It’s been really cool to see that what I thought was a disadvantage [has turned into an advantage], and I will be able to help so many people just by being the person God made me to be. Every professor who I’ve had a personal relationship with here is always trying to motivate me to be whoever God has called me to be.

Has LeTourneau been a good fit for you and why?

LeTourneau has been a good fit for me because of the people. Most of the people I’ve met here will be lifelong friends. The people are what make LeTourneau special.

When I first came to campus, I didn’t have a good relationship with God, and I thought everyone here was, for lack of a better term, a super-annoying Christian, which is off-putting. But, as I’ve been here and grown and matured not only as a person but as a Christian, I’ve found a balance between being a light for Christ and still being me.

God has given me these gifts of hard work and determination, but I was so scared that I would become this cookie-cutter, overly-happy person. I didn’t want to become that because that’s not me. That’s not my personality.

But, God has given me this personality, this attitude, this platform. As I’ve grown in him, He’s made me an even harder worker and more of a compassionate person. Now, I feel like I’m doing all the things I wanted to do but for the right reason.

As I’ve grown in my faith at LeTourneau, I’ve learned that even though I might not be a pastor or a church planter or a missionary, I can still be a coach or a business owner or whatever God wants me to be. And, the way I act, the words I say, the way I live my life, that’s still ministry. How I treat people is my ministry.

What are some impactful memories from your time at LeTourneau?

Freshman or sophomore year, my friends played Humans vs. Zombies [a campus-wide game], and I couldn’t join in, but I would tag along with them on missions. Being a part of that was really fun, partly because one night, after the missions were over, my best friend gave me a hug, then picked me up and ran across the Student Center carrying me! I was like, “OK, I guess this is happening!”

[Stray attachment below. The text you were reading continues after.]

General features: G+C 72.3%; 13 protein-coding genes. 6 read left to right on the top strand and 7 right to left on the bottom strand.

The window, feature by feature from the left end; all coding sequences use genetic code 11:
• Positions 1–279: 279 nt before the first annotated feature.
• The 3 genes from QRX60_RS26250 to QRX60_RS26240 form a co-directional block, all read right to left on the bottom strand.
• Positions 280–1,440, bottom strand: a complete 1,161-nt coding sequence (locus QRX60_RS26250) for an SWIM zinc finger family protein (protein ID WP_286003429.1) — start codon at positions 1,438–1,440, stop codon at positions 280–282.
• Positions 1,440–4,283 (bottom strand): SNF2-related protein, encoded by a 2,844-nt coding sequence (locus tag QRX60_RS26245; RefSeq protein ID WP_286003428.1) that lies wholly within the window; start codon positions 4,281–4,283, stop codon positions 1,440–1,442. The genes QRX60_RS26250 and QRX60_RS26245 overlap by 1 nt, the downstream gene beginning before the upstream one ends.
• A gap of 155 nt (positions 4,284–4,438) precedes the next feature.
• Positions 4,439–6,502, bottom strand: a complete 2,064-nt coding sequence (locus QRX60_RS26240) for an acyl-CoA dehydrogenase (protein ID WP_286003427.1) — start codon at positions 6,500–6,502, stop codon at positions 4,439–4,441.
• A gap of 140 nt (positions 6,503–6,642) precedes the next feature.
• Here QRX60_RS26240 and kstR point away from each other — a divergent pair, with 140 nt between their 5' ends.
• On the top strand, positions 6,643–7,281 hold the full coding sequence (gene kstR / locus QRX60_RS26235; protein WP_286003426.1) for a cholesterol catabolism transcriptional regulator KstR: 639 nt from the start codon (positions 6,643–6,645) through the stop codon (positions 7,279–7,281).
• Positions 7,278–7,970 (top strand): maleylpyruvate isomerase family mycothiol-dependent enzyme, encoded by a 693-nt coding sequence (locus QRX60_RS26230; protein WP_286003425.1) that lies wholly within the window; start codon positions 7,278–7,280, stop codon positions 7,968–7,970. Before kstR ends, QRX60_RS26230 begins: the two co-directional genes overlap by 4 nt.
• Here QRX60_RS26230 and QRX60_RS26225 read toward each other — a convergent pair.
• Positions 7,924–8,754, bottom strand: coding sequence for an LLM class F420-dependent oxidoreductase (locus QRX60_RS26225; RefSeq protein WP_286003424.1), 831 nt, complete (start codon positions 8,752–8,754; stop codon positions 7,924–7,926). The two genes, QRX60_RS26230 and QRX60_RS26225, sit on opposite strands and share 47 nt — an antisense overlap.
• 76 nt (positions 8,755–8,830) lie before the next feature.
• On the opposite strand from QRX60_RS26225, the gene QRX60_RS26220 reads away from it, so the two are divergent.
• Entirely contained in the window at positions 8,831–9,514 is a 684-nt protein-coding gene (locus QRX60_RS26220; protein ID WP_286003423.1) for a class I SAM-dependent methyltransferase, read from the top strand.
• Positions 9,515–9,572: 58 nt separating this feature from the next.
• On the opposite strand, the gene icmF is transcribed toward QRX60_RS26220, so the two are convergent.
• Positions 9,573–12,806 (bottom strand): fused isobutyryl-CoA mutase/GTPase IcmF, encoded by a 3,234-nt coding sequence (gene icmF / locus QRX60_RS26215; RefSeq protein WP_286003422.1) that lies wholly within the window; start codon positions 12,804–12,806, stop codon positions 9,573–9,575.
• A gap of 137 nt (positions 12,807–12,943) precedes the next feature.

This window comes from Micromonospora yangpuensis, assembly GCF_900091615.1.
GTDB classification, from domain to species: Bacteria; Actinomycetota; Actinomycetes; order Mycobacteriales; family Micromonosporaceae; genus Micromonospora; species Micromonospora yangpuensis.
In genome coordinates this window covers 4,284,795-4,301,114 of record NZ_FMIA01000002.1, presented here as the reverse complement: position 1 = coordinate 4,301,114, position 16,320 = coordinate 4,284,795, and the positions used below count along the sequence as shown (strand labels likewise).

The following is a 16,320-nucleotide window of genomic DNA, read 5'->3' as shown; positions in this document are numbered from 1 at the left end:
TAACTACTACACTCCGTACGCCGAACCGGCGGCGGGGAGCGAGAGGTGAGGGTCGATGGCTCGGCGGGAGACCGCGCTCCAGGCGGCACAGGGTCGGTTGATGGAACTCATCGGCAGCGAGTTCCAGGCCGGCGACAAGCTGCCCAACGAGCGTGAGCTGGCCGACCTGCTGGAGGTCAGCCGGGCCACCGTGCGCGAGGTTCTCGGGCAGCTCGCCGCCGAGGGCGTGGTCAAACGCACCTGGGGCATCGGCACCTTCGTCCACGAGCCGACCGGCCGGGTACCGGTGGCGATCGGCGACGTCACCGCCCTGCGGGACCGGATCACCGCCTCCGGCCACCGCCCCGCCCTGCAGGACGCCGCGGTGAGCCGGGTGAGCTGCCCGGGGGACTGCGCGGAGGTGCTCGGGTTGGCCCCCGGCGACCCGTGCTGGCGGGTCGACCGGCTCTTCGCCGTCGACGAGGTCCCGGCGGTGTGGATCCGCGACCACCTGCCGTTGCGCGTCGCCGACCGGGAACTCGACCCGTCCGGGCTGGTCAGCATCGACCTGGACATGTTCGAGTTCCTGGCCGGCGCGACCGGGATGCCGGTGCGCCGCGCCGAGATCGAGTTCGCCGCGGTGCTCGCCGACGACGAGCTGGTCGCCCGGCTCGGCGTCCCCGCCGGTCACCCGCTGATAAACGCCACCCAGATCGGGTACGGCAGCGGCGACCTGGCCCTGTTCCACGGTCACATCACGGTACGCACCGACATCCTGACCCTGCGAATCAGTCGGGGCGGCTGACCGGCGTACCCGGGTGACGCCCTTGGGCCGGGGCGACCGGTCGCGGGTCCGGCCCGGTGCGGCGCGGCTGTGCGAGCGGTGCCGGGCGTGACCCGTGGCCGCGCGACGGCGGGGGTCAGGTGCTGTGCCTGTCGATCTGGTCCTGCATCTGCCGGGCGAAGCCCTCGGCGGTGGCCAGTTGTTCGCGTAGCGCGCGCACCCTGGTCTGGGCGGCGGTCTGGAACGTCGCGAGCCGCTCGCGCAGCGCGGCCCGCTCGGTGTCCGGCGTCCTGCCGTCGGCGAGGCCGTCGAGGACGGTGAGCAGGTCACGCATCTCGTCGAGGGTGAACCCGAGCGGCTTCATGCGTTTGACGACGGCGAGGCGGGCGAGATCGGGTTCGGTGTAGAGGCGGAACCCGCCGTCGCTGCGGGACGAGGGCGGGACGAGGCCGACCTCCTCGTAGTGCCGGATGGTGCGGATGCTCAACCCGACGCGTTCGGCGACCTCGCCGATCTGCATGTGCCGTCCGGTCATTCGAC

The best overall memory has been the chance to work on senior design projects with engineering majors. I don’t do any of the building or coding, but I get to try them out before anyone else. I got to try the wheelchair and therapy projects before they were presented, and they asked me what they should change and how it felt.

What motivates you to get out of bed in the morning?

What helps me do what I do are the people around me. I’m not the best when it comes to being motivated to do homework or school, but my friends here have pushed me to be the best person I can be. They have been the best examples of Christ to me on this campus. I try to be the best person I can be because I know my friends are doing the same.

What really motivates me now as a graduating senior are my friends and the possibilities of the future. I don’t know what’s going to happen, but whatever God wants to do, I’ll be ready and willing to do it.


2022-05-07-graduaion-2022-374.jpg“As the instructor for the entrepreneurial leadership course, I watched Steven and his team work together over several months and was always impressed with how he worked his personal experience into this business idea. It was compelling from the beginning – mainly due to the energy and commitment we saw in Steven. I also watched him develop and mature as a student. There were clearly times when he was frustrated and discouraged, but I have seen his perseverance, hopefulness, and drive. 

We are delighted to see him continue to develop this business idea as he moves forward beyond graduation. He is a fine role model for all of our students. It is just amazing to see what God will do with an individual who is following after Him, using his personal situation and abilities in such a meaningful way. Steven is demonstrating our School of Business brand promise to be a Christ-centered world changer with an entrepreneurial mindset.”

- Dr. Kathleen Mays, DBA, Dean, School of Business